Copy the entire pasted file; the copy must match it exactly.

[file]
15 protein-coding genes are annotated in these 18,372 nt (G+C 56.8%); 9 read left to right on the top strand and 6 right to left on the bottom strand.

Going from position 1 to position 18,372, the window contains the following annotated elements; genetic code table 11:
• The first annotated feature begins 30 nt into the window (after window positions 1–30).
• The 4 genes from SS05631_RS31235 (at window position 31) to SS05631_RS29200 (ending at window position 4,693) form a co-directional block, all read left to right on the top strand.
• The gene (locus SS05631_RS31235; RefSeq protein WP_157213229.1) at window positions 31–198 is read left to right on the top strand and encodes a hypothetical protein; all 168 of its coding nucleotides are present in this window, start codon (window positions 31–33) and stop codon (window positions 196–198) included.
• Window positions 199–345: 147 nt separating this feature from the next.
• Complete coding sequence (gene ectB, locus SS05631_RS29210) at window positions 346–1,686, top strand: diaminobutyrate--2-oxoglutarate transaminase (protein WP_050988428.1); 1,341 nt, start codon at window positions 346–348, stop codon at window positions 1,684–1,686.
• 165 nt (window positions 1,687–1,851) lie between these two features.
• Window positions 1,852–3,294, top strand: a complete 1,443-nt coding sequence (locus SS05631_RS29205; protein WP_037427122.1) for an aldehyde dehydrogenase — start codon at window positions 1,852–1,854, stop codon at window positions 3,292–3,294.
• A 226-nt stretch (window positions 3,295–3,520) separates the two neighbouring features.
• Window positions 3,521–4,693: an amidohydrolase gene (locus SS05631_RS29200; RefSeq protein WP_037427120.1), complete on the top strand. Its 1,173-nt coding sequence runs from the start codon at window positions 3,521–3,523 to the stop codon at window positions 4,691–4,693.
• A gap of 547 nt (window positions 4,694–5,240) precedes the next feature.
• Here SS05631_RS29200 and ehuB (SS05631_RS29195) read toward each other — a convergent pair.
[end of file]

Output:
15 protein-coding genes are annotated in these 18,372 nt (G+C 56.8%); 9 read left to right on the top strand and 6 right to left on the bottom strand.

Going from position 1 to position 18,372, the window contains the following annotated elements; genetic code table 11:
• The first annotated feature begins 30 nt into the window (after window positions 1–30).
• The 4 genes from SS05631_RS31235 (at window position 31) to SS05631_RS29200 (ending at window position 4,693) form a co-directional block, all read left to right on the top strand.
• The gene (locus SS05631_RS31235; RefSeq protein WP_157213229.1) at window positions 31–198 is read left to right on the top strand and encodes a hypothetical protein; all 168 of its coding nucleotides are present in this window, start codon (window positions 31–33) and stop codon (window positions 196–198) included.
• Window positions 199–345: 147 nt separating this feature from the next.
• Complete coding sequence (gene ectB, locus SS05631_RS29210) at window positions 346–1,686, top strand: diaminobutyrate--2-oxoglutarate transaminase (protein WP_050988428.1); 1,341 nt, start codon at window positions 346–348, stop codon at window positions 1,684–1,686.
• 165 nt (window positions 1,687–1,851) lie between these two features.
• Window positions 1,852–3,294, top strand: a complete 1,443-nt coding sequence (locus SS05631_RS29205; protein WP_037427122.1) for an aldehyde dehydrogenase — start codon at window positions 1,852–1,854, stop codon at window positions 3,292–3,294.
• A 226-nt stretch (window positions 3,295–3,520) separates the two neighbouring features.
• Window positions 3,521–4,693: an amidohydrolase gene (locus SS05631_RS29200; RefSeq protein WP_037427120.1), complete on the top strand. Its 1,173-nt coding sequence runs from the start codon at window positions 3,521–3,523 to the stop codon at window positions 4,691–4,693.
• A gap of 547 nt (window positions 4,694–5,240) precedes the next feature.
• Here SS05631_RS29200 and ehuB (SS05631_RS29195) read toward each other — a convergent pair.